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Web 2.0 Sites for Collaborative Self-Access: The Learning Advisor vs. Google®

Author(s): Craig D. Howard

Journal: Studies in Self-Access Learning Journal
ISSN 2185-3762

Volume: 2;
Issue: 3;
Start page: 195;
Date: 2011;
Original page

Keywords: Self-access | Web 2.0 | Interactivity | CALL | Free Websites | collaborative self-study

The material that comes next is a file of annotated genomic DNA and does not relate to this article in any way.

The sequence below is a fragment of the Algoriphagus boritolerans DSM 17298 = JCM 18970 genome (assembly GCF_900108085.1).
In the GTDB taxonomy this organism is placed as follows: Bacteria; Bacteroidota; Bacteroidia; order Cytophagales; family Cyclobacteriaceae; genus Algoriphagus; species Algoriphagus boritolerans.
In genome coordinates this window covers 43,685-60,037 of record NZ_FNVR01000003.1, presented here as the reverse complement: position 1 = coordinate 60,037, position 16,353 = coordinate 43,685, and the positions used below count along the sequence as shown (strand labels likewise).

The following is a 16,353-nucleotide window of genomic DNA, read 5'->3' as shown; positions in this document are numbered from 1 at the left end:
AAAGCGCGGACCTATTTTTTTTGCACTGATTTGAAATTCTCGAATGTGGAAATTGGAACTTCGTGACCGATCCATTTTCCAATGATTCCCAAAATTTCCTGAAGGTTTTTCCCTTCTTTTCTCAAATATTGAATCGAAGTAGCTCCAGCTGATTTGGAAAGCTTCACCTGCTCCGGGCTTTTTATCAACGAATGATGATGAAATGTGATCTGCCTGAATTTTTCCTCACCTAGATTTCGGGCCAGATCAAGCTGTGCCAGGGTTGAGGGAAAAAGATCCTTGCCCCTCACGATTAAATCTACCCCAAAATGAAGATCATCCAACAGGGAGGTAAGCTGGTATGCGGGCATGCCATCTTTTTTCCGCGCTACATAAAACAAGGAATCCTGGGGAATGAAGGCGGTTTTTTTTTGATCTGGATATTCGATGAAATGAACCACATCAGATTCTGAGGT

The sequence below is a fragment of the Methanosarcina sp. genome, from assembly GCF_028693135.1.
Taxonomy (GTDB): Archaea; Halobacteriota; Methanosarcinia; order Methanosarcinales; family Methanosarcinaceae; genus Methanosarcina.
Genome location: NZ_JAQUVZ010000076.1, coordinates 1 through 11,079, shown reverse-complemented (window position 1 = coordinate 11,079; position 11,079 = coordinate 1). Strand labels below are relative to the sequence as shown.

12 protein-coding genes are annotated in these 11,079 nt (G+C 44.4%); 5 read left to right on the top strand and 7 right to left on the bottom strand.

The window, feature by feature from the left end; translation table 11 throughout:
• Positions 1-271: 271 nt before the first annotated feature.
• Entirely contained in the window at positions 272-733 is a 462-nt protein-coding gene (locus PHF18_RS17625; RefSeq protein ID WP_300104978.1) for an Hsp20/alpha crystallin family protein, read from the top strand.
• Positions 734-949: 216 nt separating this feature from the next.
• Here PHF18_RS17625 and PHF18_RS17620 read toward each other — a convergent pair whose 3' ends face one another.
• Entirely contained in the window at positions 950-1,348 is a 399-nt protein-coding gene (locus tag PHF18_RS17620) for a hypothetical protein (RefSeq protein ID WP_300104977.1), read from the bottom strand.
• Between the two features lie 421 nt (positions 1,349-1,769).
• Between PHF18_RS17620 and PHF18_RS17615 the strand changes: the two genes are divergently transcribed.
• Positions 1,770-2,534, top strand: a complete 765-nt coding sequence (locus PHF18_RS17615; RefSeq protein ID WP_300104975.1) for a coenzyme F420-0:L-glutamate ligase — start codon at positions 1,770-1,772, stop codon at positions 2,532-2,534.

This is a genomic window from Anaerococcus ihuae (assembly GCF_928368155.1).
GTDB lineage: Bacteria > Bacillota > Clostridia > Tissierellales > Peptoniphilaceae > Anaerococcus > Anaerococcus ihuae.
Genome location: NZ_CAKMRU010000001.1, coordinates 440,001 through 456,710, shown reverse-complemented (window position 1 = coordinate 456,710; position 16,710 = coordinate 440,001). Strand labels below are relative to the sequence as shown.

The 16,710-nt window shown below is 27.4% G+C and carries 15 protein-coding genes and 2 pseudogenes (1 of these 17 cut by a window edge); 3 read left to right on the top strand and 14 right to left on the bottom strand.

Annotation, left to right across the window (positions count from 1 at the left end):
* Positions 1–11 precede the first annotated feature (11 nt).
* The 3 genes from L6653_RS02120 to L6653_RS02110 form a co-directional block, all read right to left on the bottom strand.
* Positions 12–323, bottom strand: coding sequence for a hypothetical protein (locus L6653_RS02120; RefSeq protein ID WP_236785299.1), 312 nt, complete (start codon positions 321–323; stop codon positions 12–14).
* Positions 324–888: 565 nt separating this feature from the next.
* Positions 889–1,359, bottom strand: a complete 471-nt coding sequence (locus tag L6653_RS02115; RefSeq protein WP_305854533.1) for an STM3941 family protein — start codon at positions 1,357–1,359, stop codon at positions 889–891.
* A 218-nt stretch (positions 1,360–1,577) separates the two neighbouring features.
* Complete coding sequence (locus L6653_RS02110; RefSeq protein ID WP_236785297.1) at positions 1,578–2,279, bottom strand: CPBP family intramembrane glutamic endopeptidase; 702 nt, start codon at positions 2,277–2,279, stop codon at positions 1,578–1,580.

While Web 2.0 technologies provide motivated, self-access learners with unprecedented opportunities for language learning, Web 2.0 designs are not of universally equal value for learning. This article reports on research carried out at Indiana University Bloomington using an empirical method to select websites for self-access language learning. Two questions related to Web 2.0 recommendations were asked: (1) How do recommended Web 2.0 sites rank in terms of interactivity features? (2) How likely is a learner to find highly interactive sites on their own? A list of 20 sites used for supplemental and self-access activities in language programs at five universities was compiled and provided the initial data set. Purposive sampling criteria revealed 10 sites truly represented Web 2.0 design. To address the first question, a feature analysis was applied (Herring, The international handbook of internet research. Berlin: Springer, 2008). An interactivity framework was developed from previous research to identify Web 2.0 design features, and sites were ranked according to feature quantity. The method used to address the second question was an interconnectivity analysis that measured direct and indirect interconnectivity within Google results. Highly interactive Web 2.0 sites were not prominent in Google search results, nor were they often linked via third party sites. It was determined that, using typical keywords or searching via blogs and recommendation sites, self-access learners were highly unlikely to find the most promising Web 2.0 sites for language learning. A discussion of the role of the learning advisor in guiding Web 2.0 collaborative self-access, as well as some strategic short cuts to quick analysis, conclude the article.
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